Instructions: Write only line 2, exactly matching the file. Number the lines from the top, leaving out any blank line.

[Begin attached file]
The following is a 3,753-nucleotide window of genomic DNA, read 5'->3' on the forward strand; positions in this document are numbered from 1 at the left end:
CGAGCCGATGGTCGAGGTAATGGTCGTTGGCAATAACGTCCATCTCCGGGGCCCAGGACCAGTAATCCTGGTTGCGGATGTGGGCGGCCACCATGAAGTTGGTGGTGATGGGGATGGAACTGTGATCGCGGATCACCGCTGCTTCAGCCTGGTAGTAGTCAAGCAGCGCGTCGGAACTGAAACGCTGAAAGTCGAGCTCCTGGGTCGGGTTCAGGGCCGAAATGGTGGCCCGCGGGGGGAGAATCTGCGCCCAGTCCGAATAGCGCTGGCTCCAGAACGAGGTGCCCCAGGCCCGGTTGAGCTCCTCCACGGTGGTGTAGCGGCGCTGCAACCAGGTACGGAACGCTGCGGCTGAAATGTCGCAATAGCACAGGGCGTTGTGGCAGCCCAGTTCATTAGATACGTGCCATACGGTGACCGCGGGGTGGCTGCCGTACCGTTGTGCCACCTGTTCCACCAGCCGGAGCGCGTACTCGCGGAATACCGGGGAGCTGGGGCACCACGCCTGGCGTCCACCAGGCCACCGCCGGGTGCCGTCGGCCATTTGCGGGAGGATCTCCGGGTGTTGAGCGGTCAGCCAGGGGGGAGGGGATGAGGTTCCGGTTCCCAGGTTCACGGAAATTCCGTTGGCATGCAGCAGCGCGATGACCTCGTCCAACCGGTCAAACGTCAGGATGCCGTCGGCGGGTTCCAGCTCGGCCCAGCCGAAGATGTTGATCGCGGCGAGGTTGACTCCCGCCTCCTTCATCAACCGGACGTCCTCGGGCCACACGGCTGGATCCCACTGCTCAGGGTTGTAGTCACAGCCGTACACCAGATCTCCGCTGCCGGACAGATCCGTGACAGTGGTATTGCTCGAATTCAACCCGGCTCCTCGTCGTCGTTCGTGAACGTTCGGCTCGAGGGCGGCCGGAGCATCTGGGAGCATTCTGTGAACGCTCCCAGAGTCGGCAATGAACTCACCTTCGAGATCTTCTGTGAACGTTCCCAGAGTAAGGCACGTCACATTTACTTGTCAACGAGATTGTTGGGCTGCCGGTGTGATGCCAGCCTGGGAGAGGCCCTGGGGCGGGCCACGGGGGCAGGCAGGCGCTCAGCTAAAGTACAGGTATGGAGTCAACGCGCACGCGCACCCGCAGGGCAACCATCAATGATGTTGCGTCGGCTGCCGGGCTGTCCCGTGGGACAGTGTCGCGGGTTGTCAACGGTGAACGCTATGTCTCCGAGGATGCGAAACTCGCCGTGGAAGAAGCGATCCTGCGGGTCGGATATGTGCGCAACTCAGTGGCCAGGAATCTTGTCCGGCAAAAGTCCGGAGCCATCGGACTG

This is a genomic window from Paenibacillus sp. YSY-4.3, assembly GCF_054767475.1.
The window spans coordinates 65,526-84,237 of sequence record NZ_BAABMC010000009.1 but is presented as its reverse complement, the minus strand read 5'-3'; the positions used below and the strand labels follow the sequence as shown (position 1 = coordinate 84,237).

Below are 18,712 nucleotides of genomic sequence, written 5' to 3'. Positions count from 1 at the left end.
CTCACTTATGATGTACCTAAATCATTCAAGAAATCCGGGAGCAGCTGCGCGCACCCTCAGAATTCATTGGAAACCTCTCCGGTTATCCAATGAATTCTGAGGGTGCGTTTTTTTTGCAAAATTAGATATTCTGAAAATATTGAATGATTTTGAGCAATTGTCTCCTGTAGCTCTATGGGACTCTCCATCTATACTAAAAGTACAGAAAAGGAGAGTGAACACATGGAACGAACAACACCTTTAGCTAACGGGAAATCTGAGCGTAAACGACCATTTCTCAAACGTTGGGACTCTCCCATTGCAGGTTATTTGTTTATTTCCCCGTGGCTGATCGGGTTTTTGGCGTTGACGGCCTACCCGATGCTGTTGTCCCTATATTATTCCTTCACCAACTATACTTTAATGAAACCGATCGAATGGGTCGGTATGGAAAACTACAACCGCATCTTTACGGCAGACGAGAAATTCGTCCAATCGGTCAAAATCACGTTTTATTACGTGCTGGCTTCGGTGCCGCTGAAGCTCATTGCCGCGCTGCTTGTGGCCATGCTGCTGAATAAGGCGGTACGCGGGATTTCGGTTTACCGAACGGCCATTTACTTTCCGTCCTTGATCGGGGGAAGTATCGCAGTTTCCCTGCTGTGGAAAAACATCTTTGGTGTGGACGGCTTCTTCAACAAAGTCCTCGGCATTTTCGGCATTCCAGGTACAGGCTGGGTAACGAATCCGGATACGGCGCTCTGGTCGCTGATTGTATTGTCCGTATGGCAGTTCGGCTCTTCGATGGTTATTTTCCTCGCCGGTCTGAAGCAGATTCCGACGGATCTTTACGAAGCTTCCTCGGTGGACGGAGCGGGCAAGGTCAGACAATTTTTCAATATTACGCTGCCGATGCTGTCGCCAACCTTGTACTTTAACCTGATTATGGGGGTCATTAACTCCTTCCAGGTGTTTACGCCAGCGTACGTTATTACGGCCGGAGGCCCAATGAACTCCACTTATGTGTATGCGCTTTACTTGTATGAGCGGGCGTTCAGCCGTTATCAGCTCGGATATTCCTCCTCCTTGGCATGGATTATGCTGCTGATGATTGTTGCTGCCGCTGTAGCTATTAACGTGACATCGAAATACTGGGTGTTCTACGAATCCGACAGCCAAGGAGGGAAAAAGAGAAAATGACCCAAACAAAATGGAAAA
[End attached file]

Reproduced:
CGAGCCGATGGTCGAGGTAATGGTCGTTGGCAATAACGTCCATCTCCGGGGCCCAGGACCAGTAATCCTGGTTGCGGATGTGGGCGGCCACCATGAAGTTGGTGGTGATGGGGATGGAACTGTGATCGCGGATCACCGCTGCTTCAGCCTGGTAGTAGTCAAGCAGCGCGTCGGAACTGAAACGCTGAAAGTCGAGCTCCTGGGTCGGGTTCAGGGCCGAAATGGTGGCCCGCGGGGGGAGAATCTGCGCCCAGTCCGAATAGCGCTGGCTCCAGAACGAGGTGCCCCAGGCCCGGTTGAGCTCCTCCACGGTGGTGTAGCGGCGCTGCAACCAGGTACGGAACGCTGCGGCTGAAATGTCGCAATAGCACAGGGCGTTGTGGCAGCCCAGTTCATTAGATACGTGCCATACGGTGACCGCGGGGTGGCTGCCGTACCGTTGTGCCACCTGTTCCACCAGCCGGAGCGCGTACTCGCGGAATACCGGGGAGCTGGGGCACCACGCCTGGCGTCCACCAGGCCACCGCCGGGTGCCGTCGGCCATTTGCGGGAGGATCTCCGGGTGTTGAGCGGTCAGCCAGGGGGGAGGGGATGAGGTTCCGGTTCCCAGGTTCACGGAAATTCCGTTGGCATGCAGCAGCGCGATGACCTCGTCCAACCGGTCAAACGTCAGGATGCCGTCGGCGGGTTCCAGCTCGGCCCAGCCGAAGATGTTGATCGCGGCGAGGTTGACTCCCGCCTCCTTCATCAACCGGACGTCCTCGGGCCACACGGCTGGATCCCACTGCTCAGGGTTGTAGTCACAGCCGTACACCAGATCTCCGCTGCCGGACAGATCCGTGACAGTGGTATTGCTCGAATTCAACCCGGCTCCTCGTCGTCGTTCGTGAACGTTCGGCTCGAGGGCGGCCGGAGCATCTGGGAGCATTCTGTGAACGCTCCCAGAGTCGGCAATGAACTCACCTTCGAGATCTTCTGTGAACGTTCCCAGAGTAAGGCACGTCACATTTACTTGTCAACGAGATTGTTGGGCTGCCGGTGTGATGCCAGCCTGGGAGAGGCCCTGGGGCGGGCCACGGGGGCAGGCAGGCGCTCAGCTAAAGTACAGGTATGGAGTCAACGCGCACGCGCACCCGCAGGGCAACCATCAATGATGTTGCGTCGGCTGCCGGGCTGTCCCGTGGGACAGTGTCGCGGGTTGTCAACGGTGAACGCTATGTCTCCGAGGATGCGAAACTCGCCGTGGAAGAAGCGATCCTGCGGGTCGGATATGTGCGCAACTCAGTGGCCAGGAATCTTGTCCGGCAAAAGTCCGGAGCCATCGGACTG